The British Beekeepers’ Association (BBKA) is calling on the public to help fight a major threat to honey bees and other pollinators - Asian hornets.  Numbers of the destructive insect are rising rapidly this summer and more have been detected in the UK this year than in the previous six years combined.

BBKA Chair, Diane Drinkwater, said:  

“At this early stage of the Asian hornet season, which goes on into the autumn, it is extremely worrying to see so many cases and so early. We must act now to stop them from getting established in this country. Reports from Europe and Jersey indicate that this is an exceptional year for Asian hornets with record numbers of queens and nests. We urge the public to join forces with beekeepers to protect our honey bees and other pollinators from this voracious predator.”

More than 1,000 beekeepers across the country are part of elite teams trained to provide emergency support to the National Bee Unit’s (NBU) hornet hunters.  Hornet sightings are filtered by the NBU, part of Defra, and teams of bee inspectors deployed to track hornets back to their nests which are then destroyed.  But the help of the eagle-eyed public is essential to spot the hornets which may be devouring insects or feeding on fallen fruit or ivy flowers.

Asian hornets (Vespa velutina) are slightly smaller than native European hornets, have yellow legs, an orange face and brown body with one yellow stripe.

Last summer beekeeper Mick Brian discovered an Asian hornet in his garden in Plymouth which eventually led to the destruction of two nests: “We watched in stunned silence as the insect singled out a honey bee, carried it to a nearby leaf, and began to dissect it.”

Just one Asian hornet can hunt down and eat 30 - 50 honey bees a day and their habit of hawking (hovering) outside the hive stops the bees from collecting nectar and pollen to feed themselves.

Diane added: “Asian hornets are wreaking havoc in Europe and we fear if they get a foot-hold in the UK our honey bees and many other insects will be decimated here too.  They are the greatest threat to beekeeping since the Varroa mite was discovered more than 30 years ago.”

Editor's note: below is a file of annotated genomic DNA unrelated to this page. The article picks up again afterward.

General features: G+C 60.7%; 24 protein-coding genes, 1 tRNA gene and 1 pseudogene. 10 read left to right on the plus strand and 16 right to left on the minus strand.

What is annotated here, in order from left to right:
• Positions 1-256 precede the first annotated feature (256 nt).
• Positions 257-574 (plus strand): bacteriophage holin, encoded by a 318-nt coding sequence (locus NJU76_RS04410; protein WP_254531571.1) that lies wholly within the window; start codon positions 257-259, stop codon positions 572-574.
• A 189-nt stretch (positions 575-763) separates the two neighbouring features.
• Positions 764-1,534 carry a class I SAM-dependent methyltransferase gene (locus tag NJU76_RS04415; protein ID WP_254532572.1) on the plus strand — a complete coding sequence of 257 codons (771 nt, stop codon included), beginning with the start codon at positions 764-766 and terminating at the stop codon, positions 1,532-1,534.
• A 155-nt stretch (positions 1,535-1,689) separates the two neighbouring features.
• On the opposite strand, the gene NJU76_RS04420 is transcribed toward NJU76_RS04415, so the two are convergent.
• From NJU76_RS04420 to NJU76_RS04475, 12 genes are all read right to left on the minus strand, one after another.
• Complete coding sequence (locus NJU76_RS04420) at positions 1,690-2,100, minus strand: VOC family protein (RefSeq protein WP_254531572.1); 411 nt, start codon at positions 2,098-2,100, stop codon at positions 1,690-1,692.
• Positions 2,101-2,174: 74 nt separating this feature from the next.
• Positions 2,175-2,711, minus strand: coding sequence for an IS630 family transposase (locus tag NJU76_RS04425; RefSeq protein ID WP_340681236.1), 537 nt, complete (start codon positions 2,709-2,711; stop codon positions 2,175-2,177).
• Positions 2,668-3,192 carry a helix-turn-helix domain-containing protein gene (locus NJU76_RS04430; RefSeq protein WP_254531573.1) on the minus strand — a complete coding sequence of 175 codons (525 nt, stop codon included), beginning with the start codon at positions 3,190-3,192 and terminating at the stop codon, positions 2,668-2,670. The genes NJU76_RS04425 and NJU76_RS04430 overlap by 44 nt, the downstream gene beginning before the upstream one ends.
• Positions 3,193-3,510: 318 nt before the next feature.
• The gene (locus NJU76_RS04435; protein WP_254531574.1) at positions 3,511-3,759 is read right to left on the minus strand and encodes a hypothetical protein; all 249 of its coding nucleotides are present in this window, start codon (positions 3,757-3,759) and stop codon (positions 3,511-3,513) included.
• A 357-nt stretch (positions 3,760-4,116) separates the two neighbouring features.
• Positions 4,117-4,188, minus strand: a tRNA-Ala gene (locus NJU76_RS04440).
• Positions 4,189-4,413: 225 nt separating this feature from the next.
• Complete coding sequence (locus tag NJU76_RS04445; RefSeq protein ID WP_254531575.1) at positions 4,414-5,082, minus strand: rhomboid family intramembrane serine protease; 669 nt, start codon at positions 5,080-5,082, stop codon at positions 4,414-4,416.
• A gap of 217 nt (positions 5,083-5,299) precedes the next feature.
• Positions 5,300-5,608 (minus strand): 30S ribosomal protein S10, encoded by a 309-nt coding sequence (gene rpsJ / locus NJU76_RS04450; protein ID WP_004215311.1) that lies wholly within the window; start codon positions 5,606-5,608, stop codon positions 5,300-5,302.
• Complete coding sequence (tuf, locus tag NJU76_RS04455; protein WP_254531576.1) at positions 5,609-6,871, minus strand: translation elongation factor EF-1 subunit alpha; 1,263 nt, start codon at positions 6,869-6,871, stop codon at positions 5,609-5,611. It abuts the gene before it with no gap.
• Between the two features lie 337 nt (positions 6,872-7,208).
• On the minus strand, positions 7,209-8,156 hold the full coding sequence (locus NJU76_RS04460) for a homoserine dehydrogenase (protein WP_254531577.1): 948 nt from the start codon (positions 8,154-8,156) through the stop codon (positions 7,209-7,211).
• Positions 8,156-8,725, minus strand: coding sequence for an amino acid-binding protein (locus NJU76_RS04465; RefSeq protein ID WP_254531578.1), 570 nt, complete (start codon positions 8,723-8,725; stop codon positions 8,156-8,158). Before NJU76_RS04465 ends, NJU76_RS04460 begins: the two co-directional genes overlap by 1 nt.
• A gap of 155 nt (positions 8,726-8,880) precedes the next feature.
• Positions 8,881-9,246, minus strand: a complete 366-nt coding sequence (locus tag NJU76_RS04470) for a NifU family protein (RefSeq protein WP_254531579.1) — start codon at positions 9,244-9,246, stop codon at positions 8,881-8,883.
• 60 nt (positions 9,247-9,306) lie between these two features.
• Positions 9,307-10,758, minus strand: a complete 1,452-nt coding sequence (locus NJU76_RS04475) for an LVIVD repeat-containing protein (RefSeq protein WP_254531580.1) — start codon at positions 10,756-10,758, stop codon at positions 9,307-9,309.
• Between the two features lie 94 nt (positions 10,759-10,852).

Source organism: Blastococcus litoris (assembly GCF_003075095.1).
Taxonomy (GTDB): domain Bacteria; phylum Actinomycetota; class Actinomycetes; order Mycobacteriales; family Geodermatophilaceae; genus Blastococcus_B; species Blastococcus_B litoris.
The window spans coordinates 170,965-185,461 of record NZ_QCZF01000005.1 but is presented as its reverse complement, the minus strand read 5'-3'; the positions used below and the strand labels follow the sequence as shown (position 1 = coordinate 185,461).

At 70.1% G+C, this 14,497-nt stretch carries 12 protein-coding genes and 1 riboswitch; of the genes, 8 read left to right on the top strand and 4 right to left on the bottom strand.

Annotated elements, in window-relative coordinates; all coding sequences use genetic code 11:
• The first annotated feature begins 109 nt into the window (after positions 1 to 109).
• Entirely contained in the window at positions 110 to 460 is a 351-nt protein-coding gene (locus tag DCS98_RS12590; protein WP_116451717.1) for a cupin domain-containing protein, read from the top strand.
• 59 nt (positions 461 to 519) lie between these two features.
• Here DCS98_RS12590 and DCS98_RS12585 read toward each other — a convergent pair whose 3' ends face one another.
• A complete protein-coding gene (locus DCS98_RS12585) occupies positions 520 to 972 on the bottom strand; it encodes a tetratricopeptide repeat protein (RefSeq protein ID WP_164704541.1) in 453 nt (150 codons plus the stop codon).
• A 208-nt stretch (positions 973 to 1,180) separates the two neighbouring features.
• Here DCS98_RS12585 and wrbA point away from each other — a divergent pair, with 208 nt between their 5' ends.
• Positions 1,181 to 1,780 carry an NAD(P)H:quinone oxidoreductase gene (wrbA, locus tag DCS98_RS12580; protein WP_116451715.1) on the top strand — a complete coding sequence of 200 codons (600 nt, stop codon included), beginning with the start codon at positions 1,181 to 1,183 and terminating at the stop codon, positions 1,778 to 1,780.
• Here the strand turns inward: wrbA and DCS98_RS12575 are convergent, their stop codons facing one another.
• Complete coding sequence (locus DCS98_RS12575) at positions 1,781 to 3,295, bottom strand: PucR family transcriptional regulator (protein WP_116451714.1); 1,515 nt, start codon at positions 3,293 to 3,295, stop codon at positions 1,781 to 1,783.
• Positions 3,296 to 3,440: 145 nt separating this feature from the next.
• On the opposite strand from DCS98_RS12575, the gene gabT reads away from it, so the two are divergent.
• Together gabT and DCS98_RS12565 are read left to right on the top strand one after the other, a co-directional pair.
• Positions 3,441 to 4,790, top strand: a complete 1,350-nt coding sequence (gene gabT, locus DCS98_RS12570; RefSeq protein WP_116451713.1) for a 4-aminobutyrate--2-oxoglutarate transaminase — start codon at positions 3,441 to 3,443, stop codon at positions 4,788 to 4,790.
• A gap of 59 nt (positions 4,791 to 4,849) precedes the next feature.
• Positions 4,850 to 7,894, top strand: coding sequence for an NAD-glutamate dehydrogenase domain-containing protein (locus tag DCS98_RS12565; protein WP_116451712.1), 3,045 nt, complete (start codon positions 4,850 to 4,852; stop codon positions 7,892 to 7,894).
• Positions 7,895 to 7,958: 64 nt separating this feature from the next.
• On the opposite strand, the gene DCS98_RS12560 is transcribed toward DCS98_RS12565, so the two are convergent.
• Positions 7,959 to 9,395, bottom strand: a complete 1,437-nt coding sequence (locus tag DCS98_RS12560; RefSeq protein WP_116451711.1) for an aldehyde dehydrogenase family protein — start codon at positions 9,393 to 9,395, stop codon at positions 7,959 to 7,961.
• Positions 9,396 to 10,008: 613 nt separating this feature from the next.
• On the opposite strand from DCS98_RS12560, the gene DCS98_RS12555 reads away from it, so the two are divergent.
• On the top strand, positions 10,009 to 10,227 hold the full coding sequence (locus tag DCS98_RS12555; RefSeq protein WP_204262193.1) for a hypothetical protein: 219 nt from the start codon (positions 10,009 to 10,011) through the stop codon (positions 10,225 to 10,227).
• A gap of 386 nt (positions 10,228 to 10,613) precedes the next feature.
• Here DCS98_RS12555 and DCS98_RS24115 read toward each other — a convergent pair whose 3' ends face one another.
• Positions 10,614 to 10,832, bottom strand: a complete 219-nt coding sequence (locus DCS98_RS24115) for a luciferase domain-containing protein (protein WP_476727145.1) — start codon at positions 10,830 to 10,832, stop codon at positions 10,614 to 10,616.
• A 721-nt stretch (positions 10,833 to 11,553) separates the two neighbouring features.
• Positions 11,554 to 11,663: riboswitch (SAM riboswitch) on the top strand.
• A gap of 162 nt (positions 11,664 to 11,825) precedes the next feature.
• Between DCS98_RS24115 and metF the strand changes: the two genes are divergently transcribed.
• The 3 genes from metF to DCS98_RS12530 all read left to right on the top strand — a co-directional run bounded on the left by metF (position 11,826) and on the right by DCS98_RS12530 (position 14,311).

BBKA trustee Julie Coleman, who lives in Kent where many of the hornets discovered last year were found, said there are likely to be several reasons behind the huge rise in cases: “The fact that we seem to have a cluster around the coast in Kent, also Dorset, Plymouth, Weymouth and Hampshire makes me think they are coming across on the wind. And there could have been an overwintered nest in Kent which has sent out hibernating queens in the autumn.“

It is important to take care not to approach or disturb a nest. Asian hornets are not generally aggressive towards people but an exception to this is when they perceive a threat to their nest.

People who suspect they have seen an Asian hornet should report it immediately using the phone app ‘Asian Hornet Watch’ or the online reporting form.

BBKA press release issued 10.8.23


About Asian hornets (Vespa velutina):

As of 10.8.23, there have been 23 confirmed Asian hornets, including 15 nests in 2023 and other active investigations are ongoing.

Between 2016 and 2022 there have been 23 confirmed sightings including 14 nests. The first Asian hornet in the UK was discovered in 2016.

See the NBU Asian hornet rolling news page for latest status. 

The UK is in the eradication phase of the contingency response and all nests are being tracked and killed rapidly.

All hornets caught along with the contents of the nests are being analysed for relatedness to determine if there is any evidence of an established population in the UK.

To date there is no evidence of an established population in the UK.

Reports from Europe and Jersey indicate that it is an exceptional hornet year and record numbers of queens and nests are being seen.

Asian hornets are slightly smaller than native European hornets, have a distinctive black/dark brown thorax; brown abdominal segments with the fourth segment almost entirely yellow-orange, brown legs with yellow ends, a black head and an orange-yellow face.

A report by scientists puts the cost of the Asian hornet invasion in France at €30.8 million annually. 

Scientists report that Asian hornets have a serious and detrimental impact on pollinators and pollination services.